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Tuesday, April 17, 2007

Enjoy that bond rating while you can

The City of Portland is burning money like a drunken sailor these days. A half billion here, a half billion there, the vast majority of it for condo developer toys. And all this is going down while the city's police and fire retirement system ticks away like a time bomb that everybody knows about but is just pushing around under the table with their feet.

The day of reckoning is coming, though. Wait until they have to start showing retirement liabilities on their books the way normal businesses do. Now there's some music they don't want to face down at City Hall. GASB 45, boys.

Comments (12)


Interesting reading.

The party's almost over Sam.

Sure you want to be mayor?

Someone's knockin' at the door
Somebody's ringin' the bell
Do me a favour
Open the door and...


...with apologies to McCartney and the Pythons

(well, they're both English)

Is it possible that the city is issuing debt like crazy in anticipation of being cut off by this rule?

I don't think the City provides free health care to its retirees, either PERS or FPDR. Those employees can *choose* to self-pay the premiums for continuation coverage.

In Oregon, local agencies are required *by statute* to provide to pre-Medicare retirees (on a self-pay basis) the same plan options offered to active employees, and for rating purposes must be aggregated with the active employees.

The rub is that the pre-Medicare retiree cohort is *generally* not as healthy as the actives, so even though the retirees are paying their own premium, they pay the same premium as the actives. This is in effect a subsidy that the new GASB rule is trying to identify.

I guess I should have prefaced my previous remark that the GASB rule in question applies to *NON-PENSION* benefits, as it states in the linked article.

I thought I read somewhere that there are also changes afoot over how the pension benefits are reported. I could be mistaken.

I do know that the way Portland has "accounted" for them in the past is strictly the River of Denial.

As I understand it, the PFD&R system is a "pay as you go" system. They just jack up property taxes to pay for whatever the current costs are. Technically, there is no "unfunded actuarial liability". And unlike every other tax rate on your property tax bill - this is the ONLY ONE IN OREGON that isn't capped. I think legislator Randy Leonard was instrumental in sneaking in that fix. Chime in Randy, you're the one who dreamed up this boondogle, aren't you??

You're asking Smell Bad Randy to confess to a sin...shame on you.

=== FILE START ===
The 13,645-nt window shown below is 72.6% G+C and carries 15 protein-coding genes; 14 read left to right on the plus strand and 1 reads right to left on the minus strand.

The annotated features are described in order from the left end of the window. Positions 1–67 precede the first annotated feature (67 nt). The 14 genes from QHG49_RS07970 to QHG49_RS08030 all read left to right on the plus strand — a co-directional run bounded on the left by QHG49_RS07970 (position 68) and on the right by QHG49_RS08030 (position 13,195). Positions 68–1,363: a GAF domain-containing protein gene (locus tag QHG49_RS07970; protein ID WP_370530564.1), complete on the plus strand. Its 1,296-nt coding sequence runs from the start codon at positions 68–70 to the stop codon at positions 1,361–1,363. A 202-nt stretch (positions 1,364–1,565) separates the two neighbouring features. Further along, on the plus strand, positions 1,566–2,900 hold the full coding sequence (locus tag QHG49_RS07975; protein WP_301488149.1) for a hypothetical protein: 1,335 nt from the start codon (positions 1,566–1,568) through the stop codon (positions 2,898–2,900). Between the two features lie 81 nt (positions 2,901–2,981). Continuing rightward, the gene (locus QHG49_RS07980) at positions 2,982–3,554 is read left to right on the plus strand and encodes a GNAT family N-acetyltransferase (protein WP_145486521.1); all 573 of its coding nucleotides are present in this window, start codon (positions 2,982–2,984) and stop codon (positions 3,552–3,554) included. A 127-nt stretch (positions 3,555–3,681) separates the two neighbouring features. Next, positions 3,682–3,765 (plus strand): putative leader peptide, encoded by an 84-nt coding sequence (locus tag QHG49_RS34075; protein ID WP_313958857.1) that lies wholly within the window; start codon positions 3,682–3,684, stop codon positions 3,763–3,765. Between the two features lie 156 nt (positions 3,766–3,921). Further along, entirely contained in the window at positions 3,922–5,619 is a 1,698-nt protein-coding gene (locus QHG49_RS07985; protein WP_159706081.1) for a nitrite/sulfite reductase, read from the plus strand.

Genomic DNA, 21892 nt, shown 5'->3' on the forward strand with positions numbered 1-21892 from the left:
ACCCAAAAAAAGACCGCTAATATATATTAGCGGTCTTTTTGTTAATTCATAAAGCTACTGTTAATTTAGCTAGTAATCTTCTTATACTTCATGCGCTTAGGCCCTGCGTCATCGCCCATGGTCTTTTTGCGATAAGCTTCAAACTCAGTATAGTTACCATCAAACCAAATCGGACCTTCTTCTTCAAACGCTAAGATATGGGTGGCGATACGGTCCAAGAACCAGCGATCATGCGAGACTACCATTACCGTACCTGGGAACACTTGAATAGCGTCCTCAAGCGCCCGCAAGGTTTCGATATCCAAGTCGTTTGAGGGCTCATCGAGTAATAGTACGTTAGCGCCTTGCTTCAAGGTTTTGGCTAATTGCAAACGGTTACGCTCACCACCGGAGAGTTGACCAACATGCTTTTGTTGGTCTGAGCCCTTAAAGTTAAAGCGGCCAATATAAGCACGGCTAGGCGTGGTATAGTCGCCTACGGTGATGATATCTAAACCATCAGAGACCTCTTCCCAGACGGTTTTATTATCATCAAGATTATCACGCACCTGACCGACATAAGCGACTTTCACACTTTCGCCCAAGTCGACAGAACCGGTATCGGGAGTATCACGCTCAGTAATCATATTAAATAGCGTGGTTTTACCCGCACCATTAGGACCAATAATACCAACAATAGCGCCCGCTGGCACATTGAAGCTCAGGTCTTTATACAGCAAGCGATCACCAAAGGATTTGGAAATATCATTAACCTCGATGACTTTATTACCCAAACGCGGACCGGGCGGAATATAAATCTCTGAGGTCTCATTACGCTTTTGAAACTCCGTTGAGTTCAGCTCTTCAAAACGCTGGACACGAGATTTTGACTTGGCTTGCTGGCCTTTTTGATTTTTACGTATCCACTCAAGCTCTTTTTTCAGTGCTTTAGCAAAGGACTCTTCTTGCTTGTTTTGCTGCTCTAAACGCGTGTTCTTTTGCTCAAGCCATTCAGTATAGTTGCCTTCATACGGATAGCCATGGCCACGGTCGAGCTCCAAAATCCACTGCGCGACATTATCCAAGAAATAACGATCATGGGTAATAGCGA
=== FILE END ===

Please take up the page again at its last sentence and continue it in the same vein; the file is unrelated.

Frank, you're correct that FPD&R is "pay as you go." However, the changes recently passed by Portland voters will phase out this pension system as new hires are placed into OPSRP--the new tier of PERS. This is a cheaper plan for the city because OPSRP is a funded system that earns returns on investments.

The FPD&R levy is, in fact, capped. By city charter, the levy is restricted at $2.80 per $1,000 of assessed value. Expenses that exceed that limit are the responsibility of the city's general fund.


Thanks for the distraction, but Frank's point was not that the levy is unlimited, but rather that the overall amount of property taxes that get soaked up by bluecoat pensions and "disability" is in fact unlimited. It's all coming out of property taxes every year, come hell or high water, and there's no limit to the percentage of annual property taxes that the FPD&R eats up.

Expenses that exceed that limit are the responsibility of the city's general fund.

Indeed. And the average taxpayer could give a rat's you-know-what about which "pot" the money comes from.

I do appreciate John's clarification. I now am truly puzzled as to why COP is so eager to spend the "surpulus" revenue they have. They should be socking it away to pay future pension costs that are otherwise liable to severely eat into the budgets for services. In the future we will have lots of well cared-for police and fire retirees, and none actually out there responding to emergencies.

Frank, don't be "puzzled". In government you always spend the surplus and not apply it to items that are obligations by contract, like pension costs. When an obligation runs dry you just raise taxes, even without a vote. It's the major way government in actuality raises taxes without voter consent.

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